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'Is My Son Gay?' App Pulled From Android Market Amid Controversy

The Huffington Post     First Posted: 10/05/11 06:09 PM ET   Updated: 12/05/11 05:12 AM ET

The controversial "Is My Son Gay?" app has been pulled from the Android Market, according to LGBT advocacy group

Neither the English version nor the original French version ("Mon Fils Est-Il Gay?") of the app currently appears in the Android Market, leading to send out an email declaring victory over an application they viewed as "being homophobic and relying on stereotypes."

“We are pleased that Google developers have heard the voice of the LGBT community and pulled the app," read the statement from co-founder Andre Banks. "Apps such as these are outrageous and only serve to further negative stereotypes and homophobia.”

"Is My Son Gay?" advertised itself as an app for parents who wanted to learn whether or not their child was homosexual; the parents would answer 20 'Yes' or 'No' questions about their kid's personality, habits and friends, and the app would then calculate the results and inform them whether or not their child was, in fact, gay. Many of the questions--such as "Does he like diva singers?" and "Does he watch football?"--were taken as crude and offensive, though the app's developers, a French team called Emmene Moi, told the Huffington Post that people were overreacting and taking the app too seriously:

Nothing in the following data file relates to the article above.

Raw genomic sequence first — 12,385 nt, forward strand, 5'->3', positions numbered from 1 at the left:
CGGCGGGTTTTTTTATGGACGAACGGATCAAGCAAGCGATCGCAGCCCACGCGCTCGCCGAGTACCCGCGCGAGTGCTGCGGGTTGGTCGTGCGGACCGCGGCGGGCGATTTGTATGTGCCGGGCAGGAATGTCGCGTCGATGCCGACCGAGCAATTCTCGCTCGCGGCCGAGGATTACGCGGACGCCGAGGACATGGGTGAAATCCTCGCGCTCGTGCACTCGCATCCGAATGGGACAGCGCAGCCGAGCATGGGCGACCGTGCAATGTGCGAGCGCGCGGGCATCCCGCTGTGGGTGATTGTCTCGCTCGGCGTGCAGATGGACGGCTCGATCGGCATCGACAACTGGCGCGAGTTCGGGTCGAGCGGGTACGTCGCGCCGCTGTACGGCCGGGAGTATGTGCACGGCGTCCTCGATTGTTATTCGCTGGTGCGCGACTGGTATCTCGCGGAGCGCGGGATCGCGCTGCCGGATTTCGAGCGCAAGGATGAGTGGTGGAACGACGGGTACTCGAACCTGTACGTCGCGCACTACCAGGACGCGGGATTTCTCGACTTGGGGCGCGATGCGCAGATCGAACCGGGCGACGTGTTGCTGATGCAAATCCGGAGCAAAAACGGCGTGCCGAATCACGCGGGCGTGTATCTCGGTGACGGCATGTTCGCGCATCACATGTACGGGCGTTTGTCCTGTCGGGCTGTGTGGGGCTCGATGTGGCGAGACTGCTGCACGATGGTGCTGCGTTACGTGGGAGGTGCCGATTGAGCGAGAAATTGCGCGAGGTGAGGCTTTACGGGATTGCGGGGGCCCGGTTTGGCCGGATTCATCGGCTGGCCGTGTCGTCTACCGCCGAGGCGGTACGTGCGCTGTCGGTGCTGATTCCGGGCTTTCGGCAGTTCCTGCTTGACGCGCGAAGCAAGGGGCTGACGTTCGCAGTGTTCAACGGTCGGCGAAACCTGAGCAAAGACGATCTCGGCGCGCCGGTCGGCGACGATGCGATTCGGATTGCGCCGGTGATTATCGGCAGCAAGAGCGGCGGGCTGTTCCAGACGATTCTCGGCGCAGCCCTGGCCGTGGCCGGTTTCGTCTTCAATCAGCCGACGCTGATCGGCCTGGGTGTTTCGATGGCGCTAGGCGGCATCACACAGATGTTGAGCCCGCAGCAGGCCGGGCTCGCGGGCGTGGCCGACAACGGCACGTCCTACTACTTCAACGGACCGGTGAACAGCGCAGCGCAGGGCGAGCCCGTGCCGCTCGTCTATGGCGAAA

"This app was conceived with a playful approach," they wrote in an emailed statement when the story initially broke. "It is not based at all on scientific research... Through humor, 'Is My Son Gay?' and the forthcoming novel have the sole objective of toning down/improving the situation and helping mothers to accept their sons' homosexuality."

Google, apparently, did not find the app funny, siding with those that found the app offensive and removing it from the Android Market. Again, here is the rule from the Android Developer Program Policies that "Is My Son Gay?" may have violated:

Hate Speech: We don't allow the promotion of hatred toward groups of people based on their race or ethnic origin, religion, disability, gender, age, veteran status, or sexual orientation/gender identity.

We have reached out to both Google and the developers Emmene Moi for comment. Below, vote in our poll and view some other controversial apps that have hit smartphones through the years:

Quick Poll

Was Google right to pull the "Is My Son Gay?" app?



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    Apple initially approved so-called "anti-gay" app <a href="" target="_hplink">Manhattan Declaration</a>, but the App Store later removed the program following a wave of complaints--and a petition--from outraged customers. The app asked users to sign a "declaration," which according to the app "speaks in defense of the sanctity of life, traditional marriage, and religious liberty."